Space: the final frontier. To boldly go where no man (or woman) has gone before.

Posted on Dec 21, 2020 in What our fellows are thinking

John Whitelegg

When I was a student in the late 1960s studying economic geography as part of an excellent degree programme in the Department of Geography at University College of Wales, Aberystwyth we were told that land was a valuable commodity and also finite. It was also a factor of production and great care was needed to optimise its use and factor in land costs as part of a wider optimisation and the creation of an economic system that made best use of all inputs. The cost of land was an important consideration in public and private decision-taking.

Clearly something has gone wrong since those days. If we look at transport in Britain over the last two to three decades, it is very clear indeed that the cost of land and the need to avoid costly options when less costly options are available, has had no part in policy making or decision taking on how millions of us can be encouraged to move around. We could very reasonably conclude that land has zero value and should be ignored when thinking and planning about urban mobility, transport infrastructure and subsidy.

Mobility and transport choices make a large number of demands on land especially valuable land in and near city centres. Some graphics might help to understand the wastefulness of our current approach to land use in urban areas.

The empirical relationship between transport mode, speed and space requirements is clearly presented in this diagram:

Source:  Whitelegg, J (1993) Transport for a Sustainable Future:  the case for Europe, Belhaven

The most wasteful use of land is identified by the large red rectangle (one person in a car) and this transport choice requires 60 sq metres per person of valuable land.  It is 3 sq metres per person for a bike and 28 sq metres for a bus that is one third full.  A city like Lund in Sweden with 28% of trips every day by bike is clearly making much better use of land than an equivalent UK city with a 2% bike modal share.  

To make matters worse cars are not very good at moving large numbers of people around on a given amount of space. The empirical relationship between modes of transport and people that can be carried per hour is summarised in this diagram:

There is a link with carbon and climate change and a link that is ignored by the DfT when making decisions about transport investment and subsidy and discussing transport decarbonisation.  This link has been summarised in the diagram below:

Source:  Institute for Sensible Transport, Melbourne, Australia with thanks to Dr Elliot Fishman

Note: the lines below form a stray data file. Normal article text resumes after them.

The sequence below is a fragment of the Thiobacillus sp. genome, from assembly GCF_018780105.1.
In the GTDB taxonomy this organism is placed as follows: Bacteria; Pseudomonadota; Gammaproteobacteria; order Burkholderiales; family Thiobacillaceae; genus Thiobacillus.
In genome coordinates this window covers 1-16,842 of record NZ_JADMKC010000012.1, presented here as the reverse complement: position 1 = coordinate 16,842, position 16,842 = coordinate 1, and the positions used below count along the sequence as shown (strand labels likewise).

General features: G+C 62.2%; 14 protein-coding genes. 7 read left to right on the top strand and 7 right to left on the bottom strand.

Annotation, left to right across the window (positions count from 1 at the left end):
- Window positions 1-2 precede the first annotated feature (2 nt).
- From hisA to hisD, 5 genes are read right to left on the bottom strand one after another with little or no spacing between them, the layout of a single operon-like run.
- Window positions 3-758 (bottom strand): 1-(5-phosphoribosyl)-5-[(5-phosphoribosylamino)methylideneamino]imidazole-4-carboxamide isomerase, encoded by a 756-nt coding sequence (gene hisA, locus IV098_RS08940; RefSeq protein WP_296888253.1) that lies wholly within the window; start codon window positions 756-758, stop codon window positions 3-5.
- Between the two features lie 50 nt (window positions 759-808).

The diagram is based on Australian data but very clearly shows that modes of transport taking up large amounts of space are also large carbon producers.

If we really want to decarbonise transport we must now re-configure space on a large scale.

A major system change from modes of transport that take up large amounts of space to alternatives that take up very little space is a transport  decarbonisation intervention and should be part of any planning to reach zero carbon transport as quickly as possible and a lot earlier than 2050.

We already know that providing high quality infrastructure for pedestrians, cycling and buses can transfer trips from the car to these alternatives and reduce carbon but a stronger emphasis on space efficiency has the potential to produce a much larger modal shift. We must take space away from cars and reallocate it to pedestrians, cyclists and bus users.  This will require a huge mind shift in planning, architecture and traffic engineering but if we really want to decarbonise transport we must now re-configure space on a large scale and here are some principles that could be adopted:

  • All roads in urban areas will be re-designed to conform to the rule of one quarter.  Taking the total highway space from property frontage on one side of the street to the opposite side we would have 25% of the space for pedestrians, 25% for cyclists, 25% for cars and 25% for buses.  This can be adjusted to the rule of one third if there are no bus routes with one third of the space for each of pedestrians, cycling and motorised vehicles.
  • All parking on residential streets would be banned with exceptions for residents (one car per address)
  • All parking on pedestrian pavements would be banned and if parking on the street would impede emergency vehicles and bin collection vehicles parking would be completely banned
  • Large surface car parks in urban areas and near town/city centres would be made available for affordable housing built to “Passiv Haus” standards
  • There would be a huge expansion of green space, car-free public spaces  and tree planting on all streets

And it can be done and is already in place in Vauban, Freiburg im Breisgau, Germany.

Photo taken by Professor Jeff Kenworthy, Frankfurt University of Applied Sciences

And this used to be a high capacity urban highway now demolished (Cheonggye Overpass) and replaced by a park, Seoul, South Korea.

Photo taken by Professor Jeff Kenworthy, Frankfurt University of Applied Sciences